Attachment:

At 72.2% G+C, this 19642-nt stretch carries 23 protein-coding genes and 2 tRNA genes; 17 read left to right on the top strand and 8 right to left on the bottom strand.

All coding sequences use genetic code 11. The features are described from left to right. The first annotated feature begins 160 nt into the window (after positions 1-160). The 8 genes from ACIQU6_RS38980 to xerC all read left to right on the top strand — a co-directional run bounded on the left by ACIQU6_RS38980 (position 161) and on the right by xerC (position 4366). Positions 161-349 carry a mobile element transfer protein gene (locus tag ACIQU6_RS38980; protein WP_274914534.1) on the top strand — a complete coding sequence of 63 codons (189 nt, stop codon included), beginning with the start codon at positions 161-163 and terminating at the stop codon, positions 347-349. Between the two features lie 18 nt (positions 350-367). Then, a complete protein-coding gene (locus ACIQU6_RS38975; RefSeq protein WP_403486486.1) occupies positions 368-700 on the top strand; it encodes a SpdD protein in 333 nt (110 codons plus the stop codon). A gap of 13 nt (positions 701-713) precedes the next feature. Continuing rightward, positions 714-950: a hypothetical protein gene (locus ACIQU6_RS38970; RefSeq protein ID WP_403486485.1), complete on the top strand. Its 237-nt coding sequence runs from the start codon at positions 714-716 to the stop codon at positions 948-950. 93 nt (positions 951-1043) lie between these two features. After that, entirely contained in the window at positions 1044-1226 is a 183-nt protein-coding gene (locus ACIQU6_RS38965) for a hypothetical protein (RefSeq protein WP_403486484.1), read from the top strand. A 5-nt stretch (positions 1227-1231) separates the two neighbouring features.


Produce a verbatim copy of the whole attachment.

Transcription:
At 72.2% G+C, this 19642-nt stretch carries 23 protein-coding genes and 2 tRNA genes; 17 read left to right on the top strand and 8 right to left on the bottom strand.

All coding sequences use genetic code 11. The features are described from left to right. The first annotated feature begins 160 nt into the window (after positions 1-160). The 8 genes from ACIQU6_RS38980 to xerC all read left to right on the top strand — a co-directional run bounded on the left by ACIQU6_RS38980 (position 161) and on the right by xerC (position 4366). Positions 161-349 carry a mobile element transfer protein gene (locus tag ACIQU6_RS38980; protein WP_274914534.1) on the top strand — a complete coding sequence of 63 codons (189 nt, stop codon included), beginning with the start codon at positions 161-163 and terminating at the stop codon, positions 347-349. Between the two features lie 18 nt (positions 350-367). Then, a complete protein-coding gene (locus ACIQU6_RS38975; RefSeq protein WP_403486486.1) occupies positions 368-700 on the top strand; it encodes a SpdD protein in 333 nt (110 codons plus the stop codon). A gap of 13 nt (positions 701-713) precedes the next feature. Continuing rightward, positions 714-950: a hypothetical protein gene (locus ACIQU6_RS38970; RefSeq protein ID WP_403486485.1), complete on the top strand. Its 237-nt coding sequence runs from the start codon at positions 714-716 to the stop codon at positions 948-950. 93 nt (positions 951-1043) lie between these two features. After that, entirely contained in the window at positions 1044-1226 is a 183-nt protein-coding gene (locus ACIQU6_RS38965) for a hypothetical protein (RefSeq protein WP_403486484.1), read from the top strand. A 5-nt stretch (positions 1227-1231) separates the two neighbouring features.